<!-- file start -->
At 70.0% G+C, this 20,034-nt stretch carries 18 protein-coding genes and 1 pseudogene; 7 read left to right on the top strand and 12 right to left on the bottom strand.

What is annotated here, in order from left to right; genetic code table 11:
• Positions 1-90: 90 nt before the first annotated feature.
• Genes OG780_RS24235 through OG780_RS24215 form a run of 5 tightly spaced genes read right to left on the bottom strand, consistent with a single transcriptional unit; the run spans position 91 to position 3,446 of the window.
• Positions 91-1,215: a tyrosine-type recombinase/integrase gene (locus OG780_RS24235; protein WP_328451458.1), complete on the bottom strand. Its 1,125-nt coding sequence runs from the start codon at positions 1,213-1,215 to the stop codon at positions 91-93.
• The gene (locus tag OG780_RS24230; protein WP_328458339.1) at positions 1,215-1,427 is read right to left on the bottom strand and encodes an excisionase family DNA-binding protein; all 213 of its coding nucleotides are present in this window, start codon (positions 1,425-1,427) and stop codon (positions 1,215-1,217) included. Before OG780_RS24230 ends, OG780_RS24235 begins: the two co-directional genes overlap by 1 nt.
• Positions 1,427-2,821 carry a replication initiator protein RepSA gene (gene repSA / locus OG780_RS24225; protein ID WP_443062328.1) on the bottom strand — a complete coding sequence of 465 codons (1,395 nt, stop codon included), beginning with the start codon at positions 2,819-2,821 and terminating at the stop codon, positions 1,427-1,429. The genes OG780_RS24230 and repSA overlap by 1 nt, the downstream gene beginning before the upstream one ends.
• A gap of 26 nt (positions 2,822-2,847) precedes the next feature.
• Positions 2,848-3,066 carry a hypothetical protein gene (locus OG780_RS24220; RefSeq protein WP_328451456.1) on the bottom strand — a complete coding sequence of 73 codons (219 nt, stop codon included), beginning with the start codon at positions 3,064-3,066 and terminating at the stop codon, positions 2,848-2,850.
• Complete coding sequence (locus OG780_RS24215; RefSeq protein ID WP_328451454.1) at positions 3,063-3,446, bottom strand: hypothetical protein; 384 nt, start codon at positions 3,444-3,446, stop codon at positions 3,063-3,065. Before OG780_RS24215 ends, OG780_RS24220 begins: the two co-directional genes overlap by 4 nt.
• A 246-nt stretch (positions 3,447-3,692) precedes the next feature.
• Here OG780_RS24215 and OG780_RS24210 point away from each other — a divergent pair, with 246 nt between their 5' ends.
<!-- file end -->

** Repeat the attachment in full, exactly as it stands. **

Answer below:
At 70.0% G+C, this 20,034-nt stretch carries 18 protein-coding genes and 1 pseudogene; 7 read left to right on the top strand and 12 right to left on the bottom strand.

What is annotated here, in order from left to right; genetic code table 11:
• Positions 1-90: 90 nt before the first annotated feature.
• Genes OG780_RS24235 through OG780_RS24215 form a run of 5 tightly spaced genes read right to left on the bottom strand, consistent with a single transcriptional unit; the run spans position 91 to position 3,446 of the window.
• Positions 91-1,215: a tyrosine-type recombinase/integrase gene (locus OG780_RS24235; protein WP_328451458.1), complete on the bottom strand. Its 1,125-nt coding sequence runs from the start codon at positions 1,213-1,215 to the stop codon at positions 91-93.
• The gene (locus tag OG780_RS24230; protein WP_328458339.1) at positions 1,215-1,427 is read right to left on the bottom strand and encodes an excisionase family DNA-binding protein; all 213 of its coding nucleotides are present in this window, start codon (positions 1,425-1,427) and stop codon (positions 1,215-1,217) included. Before OG780_RS24230 ends, OG780_RS24235 begins: the two co-directional genes overlap by 1 nt.
• Positions 1,427-2,821 carry a replication initiator protein RepSA gene (gene repSA / locus OG780_RS24225; protein ID WP_443062328.1) on the bottom strand — a complete coding sequence of 465 codons (1,395 nt, stop codon included), beginning with the start codon at positions 2,819-2,821 and terminating at the stop codon, positions 1,427-1,429. The genes OG780_RS24230 and repSA overlap by 1 nt, the downstream gene beginning before the upstream one ends.
• A gap of 26 nt (positions 2,822-2,847) precedes the next feature.
• Positions 2,848-3,066 carry a hypothetical protein gene (locus OG780_RS24220; RefSeq protein WP_328451456.1) on the bottom strand — a complete coding sequence of 73 codons (219 nt, stop codon included), beginning with the start codon at positions 3,064-3,066 and terminating at the stop codon, positions 2,848-2,850.
• Complete coding sequence (locus OG780_RS24215; RefSeq protein ID WP_328451454.1) at positions 3,063-3,446, bottom strand: hypothetical protein; 384 nt, start codon at positions 3,444-3,446, stop codon at positions 3,063-3,065. Before OG780_RS24215 ends, OG780_RS24220 begins: the two co-directional genes overlap by 4 nt.
• A 246-nt stretch (positions 3,447-3,692) precedes the next feature.
• Here OG780_RS24215 and OG780_RS24210 point away from each other — a divergent pair, with 246 nt between their 5' ends.